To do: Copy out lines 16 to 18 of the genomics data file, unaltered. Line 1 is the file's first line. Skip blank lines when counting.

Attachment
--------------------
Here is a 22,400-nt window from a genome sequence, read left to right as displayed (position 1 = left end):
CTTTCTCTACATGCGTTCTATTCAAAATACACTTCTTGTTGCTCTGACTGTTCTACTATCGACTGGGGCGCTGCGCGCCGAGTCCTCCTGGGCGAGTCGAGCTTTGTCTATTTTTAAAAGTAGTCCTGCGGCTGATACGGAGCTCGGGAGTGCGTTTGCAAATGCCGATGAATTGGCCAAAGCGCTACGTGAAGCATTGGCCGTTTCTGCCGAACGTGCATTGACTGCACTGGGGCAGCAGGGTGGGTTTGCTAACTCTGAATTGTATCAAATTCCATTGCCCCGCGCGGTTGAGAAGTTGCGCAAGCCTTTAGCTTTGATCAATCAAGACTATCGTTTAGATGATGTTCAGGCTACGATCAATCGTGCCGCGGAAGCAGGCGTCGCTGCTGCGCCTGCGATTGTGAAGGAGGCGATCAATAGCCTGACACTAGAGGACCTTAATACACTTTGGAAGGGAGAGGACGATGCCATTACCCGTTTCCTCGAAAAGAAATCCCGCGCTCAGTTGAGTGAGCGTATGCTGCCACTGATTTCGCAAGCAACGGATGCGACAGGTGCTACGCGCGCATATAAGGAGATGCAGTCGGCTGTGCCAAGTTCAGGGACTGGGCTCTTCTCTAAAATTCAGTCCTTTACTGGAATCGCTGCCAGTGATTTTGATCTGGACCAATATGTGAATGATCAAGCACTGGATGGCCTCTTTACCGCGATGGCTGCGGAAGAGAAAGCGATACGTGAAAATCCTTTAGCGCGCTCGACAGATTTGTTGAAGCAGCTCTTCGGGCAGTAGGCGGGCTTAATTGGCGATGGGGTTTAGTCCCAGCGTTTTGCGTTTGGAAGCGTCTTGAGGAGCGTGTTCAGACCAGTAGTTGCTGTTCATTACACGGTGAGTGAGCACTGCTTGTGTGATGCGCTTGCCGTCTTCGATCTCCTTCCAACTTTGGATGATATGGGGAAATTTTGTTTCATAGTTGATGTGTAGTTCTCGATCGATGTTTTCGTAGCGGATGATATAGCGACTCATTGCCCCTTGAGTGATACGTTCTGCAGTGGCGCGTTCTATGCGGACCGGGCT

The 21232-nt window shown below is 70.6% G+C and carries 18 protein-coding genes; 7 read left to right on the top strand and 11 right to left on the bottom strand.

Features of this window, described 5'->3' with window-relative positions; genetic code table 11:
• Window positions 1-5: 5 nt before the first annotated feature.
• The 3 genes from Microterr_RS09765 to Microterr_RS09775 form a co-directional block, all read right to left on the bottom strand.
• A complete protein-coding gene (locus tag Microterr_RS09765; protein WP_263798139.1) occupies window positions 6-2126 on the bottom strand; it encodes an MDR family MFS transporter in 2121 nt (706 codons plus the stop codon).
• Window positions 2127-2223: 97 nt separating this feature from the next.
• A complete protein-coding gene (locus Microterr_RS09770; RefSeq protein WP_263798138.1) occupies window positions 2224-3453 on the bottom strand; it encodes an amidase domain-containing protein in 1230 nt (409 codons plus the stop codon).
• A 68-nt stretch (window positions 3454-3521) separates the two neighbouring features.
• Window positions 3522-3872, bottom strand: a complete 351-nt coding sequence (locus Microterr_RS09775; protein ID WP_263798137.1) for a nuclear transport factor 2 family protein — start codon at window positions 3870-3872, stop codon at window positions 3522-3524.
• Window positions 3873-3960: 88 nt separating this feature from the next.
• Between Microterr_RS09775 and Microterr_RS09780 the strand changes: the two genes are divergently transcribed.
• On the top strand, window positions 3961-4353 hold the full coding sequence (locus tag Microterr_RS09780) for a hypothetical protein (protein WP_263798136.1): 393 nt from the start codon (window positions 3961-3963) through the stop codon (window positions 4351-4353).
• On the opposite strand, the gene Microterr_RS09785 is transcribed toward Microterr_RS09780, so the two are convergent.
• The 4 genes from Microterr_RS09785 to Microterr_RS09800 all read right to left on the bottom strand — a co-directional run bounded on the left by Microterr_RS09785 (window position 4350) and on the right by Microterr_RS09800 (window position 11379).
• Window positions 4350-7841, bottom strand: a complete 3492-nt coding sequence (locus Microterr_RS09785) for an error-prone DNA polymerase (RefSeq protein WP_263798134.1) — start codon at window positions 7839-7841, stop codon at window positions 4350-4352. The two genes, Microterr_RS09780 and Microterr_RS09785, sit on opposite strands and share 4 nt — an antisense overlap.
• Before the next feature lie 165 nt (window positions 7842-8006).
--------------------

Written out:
• The 4 genes from Microterr_RS09785 to Microterr_RS09800 all read right to left on the bottom strand — a co-directional run bounded on the left by Microterr_RS09785 (window position 4350) and on the right by Microterr_RS09800 (window position 11379).
• Window positions 4350-7841, bottom strand: a complete 3492-nt coding sequence (locus Microterr_RS09785) for an error-prone DNA polymerase (RefSeq protein WP_263798134.1) — start codon at window positions 7839-7841, stop codon at window positions 4350-4352. The two genes, Microterr_RS09780 and Microterr_RS09785, sit on opposite strands and share 4 nt — an antisense overlap.
• Before the next feature lie 165 nt (window positions 7842-8006).